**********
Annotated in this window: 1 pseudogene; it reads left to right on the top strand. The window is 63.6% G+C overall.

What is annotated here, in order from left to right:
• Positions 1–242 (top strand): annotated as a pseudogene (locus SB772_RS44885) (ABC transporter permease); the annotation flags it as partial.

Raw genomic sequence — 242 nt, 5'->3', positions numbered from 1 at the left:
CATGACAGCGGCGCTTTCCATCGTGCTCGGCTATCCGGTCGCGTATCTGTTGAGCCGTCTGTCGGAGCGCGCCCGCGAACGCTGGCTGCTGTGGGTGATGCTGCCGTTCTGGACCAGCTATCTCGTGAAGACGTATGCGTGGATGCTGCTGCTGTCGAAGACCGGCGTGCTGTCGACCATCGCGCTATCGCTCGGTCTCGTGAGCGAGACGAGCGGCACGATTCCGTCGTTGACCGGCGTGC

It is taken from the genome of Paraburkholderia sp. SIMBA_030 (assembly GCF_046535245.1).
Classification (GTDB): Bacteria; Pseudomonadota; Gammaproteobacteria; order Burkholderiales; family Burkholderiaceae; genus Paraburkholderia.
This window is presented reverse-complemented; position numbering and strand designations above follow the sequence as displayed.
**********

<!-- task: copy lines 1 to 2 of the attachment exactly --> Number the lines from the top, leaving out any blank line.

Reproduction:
Annotated in this window: 1 pseudogene; it reads left to right on the top strand. The window is 63.6% G+C overall.

What is annotated here, in order from left to right: